We've run a couple of these so far—below are two examples.
- A rare alarm that comes from a failure in a deeper data management job. The failure can have unimportant false positives, but sometimes be a sign that something major is broken and that entire partitions may eventually run out of space. During the session, we made sure to identify these possibilities, the expected reaction, things to check, and then provided a link to relevant documentation in the alert so that someone who has never seen this before can understand the type of situation they may be experiencing.
- An alert we had was pretty flappy due to weirder data volumes in production being sent to our internal platform in such high volumes that it created occasional latency. We dug into how to diagnose all of this, saved all our steps in queries as a demo, and tweaked internal tolerance parameters and scaling values to cut the false positive rate by 30-50%.
These hands-on sessions have the advantage of requiring less preparation, instantly improving the operational experience, and being very interactive for a small group. Note though that they may be rather difficult to make interesting for a larger and broader audience.
Free discussions about on-call practices
This is an experimental session we ran recently and that I really liked. While all other sessions are ideally recorded, this one remains "live only," with some anonymous notes left behind, but nothing else. These sessions are based on a question that is intended to be ambiguous and a bit challenging, and to dive together into our perceptions.
The first one I chose was one that I had in mind for a while: Should you visibly be frustrated when handling a call/outage/incident that is difficult or should we keep everything under control?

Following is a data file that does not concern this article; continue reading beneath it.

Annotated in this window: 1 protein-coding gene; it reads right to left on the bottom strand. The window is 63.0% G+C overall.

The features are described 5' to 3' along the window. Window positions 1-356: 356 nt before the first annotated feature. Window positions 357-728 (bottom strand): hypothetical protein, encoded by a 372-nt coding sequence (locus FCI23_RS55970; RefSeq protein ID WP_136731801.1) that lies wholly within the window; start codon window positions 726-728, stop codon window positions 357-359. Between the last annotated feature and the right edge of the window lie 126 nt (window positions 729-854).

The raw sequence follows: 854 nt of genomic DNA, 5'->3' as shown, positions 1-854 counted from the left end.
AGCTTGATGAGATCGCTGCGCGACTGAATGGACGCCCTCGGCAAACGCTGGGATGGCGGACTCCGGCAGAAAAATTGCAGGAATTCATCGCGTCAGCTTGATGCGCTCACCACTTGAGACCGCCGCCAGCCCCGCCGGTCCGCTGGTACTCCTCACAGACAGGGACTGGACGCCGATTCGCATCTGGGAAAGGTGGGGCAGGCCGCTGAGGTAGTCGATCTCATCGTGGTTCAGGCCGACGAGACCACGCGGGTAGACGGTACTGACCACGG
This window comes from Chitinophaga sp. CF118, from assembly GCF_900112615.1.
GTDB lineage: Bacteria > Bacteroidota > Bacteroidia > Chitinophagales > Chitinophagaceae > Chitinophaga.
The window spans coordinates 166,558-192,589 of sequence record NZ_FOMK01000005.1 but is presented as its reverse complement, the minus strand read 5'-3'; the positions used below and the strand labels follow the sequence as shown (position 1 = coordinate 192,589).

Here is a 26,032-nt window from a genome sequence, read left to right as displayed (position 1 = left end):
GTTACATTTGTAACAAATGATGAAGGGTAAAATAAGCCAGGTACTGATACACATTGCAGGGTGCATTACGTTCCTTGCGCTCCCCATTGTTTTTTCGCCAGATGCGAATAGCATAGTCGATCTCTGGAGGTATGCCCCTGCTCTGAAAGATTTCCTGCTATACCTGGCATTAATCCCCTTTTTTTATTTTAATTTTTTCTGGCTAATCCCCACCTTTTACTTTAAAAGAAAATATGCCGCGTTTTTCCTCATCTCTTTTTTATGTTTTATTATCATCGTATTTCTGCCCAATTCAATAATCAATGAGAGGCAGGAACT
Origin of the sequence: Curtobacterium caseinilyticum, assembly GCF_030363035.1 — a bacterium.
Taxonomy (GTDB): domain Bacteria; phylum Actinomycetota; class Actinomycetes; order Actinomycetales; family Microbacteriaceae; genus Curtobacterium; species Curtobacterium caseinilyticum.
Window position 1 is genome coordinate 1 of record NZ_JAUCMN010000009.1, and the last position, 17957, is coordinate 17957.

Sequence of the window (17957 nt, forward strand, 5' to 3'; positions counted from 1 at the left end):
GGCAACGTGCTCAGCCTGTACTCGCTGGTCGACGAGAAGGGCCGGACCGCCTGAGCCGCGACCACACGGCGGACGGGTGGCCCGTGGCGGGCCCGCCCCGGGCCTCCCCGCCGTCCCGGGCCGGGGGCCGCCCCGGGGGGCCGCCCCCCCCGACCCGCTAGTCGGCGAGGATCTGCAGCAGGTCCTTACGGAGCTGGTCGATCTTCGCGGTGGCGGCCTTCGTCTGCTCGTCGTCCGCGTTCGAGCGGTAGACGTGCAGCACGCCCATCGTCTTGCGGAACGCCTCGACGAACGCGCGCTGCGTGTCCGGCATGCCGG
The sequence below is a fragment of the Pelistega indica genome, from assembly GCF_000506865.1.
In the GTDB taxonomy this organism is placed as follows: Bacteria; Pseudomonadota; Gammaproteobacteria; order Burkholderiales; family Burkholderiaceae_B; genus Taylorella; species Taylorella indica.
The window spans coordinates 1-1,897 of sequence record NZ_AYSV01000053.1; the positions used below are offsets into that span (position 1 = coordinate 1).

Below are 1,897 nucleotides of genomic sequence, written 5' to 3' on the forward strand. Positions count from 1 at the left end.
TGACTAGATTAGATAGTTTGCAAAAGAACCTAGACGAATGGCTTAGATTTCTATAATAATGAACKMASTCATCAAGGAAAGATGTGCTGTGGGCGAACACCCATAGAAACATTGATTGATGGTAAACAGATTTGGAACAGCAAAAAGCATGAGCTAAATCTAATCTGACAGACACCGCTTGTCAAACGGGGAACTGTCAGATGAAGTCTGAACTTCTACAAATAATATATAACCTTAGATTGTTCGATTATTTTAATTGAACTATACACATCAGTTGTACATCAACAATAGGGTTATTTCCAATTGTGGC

The objective of the session was to dig into that question, figure out which cases are okay or not, what are some circumstances that change the definition, and just overall come up with a sort of definition about what we expect both as a person on call and as a person looking at the call go.
This is intended to be a non-judgmental discussion. What we are aiming for is discussing what we think the impact may be, not to actually tell people how they may or may not feel. The reflection is more important than the answer.
I provided some background to prime the session with links, putting in opposing ideas that could all be valid, and launched the discussion. There's no real structure, just a bunch of people sharing their various experiences.
I loved this session because it quickly became rich with great ideas, subtle details to look for in behavior, call-outs for specific dynamics, ways to ensure healthy relationships post-incident, and so on.
Specifically for this one, we had discussions about trust, psychological safety, people sharing experiences about group dynamics, whether to kick someone out of an incident or just asking them to take a breather, people seeing emotions as useful signals, or ways they dealt with re-framing blame and trust. To me it felt like I was getting insights from decades of experience made available just like that.
OnCallogy in a nutshell
The core idea here is to make room and create structured time to improve people’s on-call experience collaboratively.
I want it to be a habit for us to have dedicated time specifically for such discussions so there is always room for it outside of any other project work. If something odd happens that would need a quick distribution of information because we think it's relevant to people on call, we can leverage it for that. If there's nothing and we just want to find a friendlier way to mark deprecated documents, we do that.
The time is there for the taking, it's ours, and it's important to have room in the schedule to make sure being on call continually improves.
Do you have any equivalents to OnCallogy sessions? Want to throw in some interesting discussions you've had in a similar vein? Send us a tweet! Or check out this blog to learn how you can make going on call less painful at your org.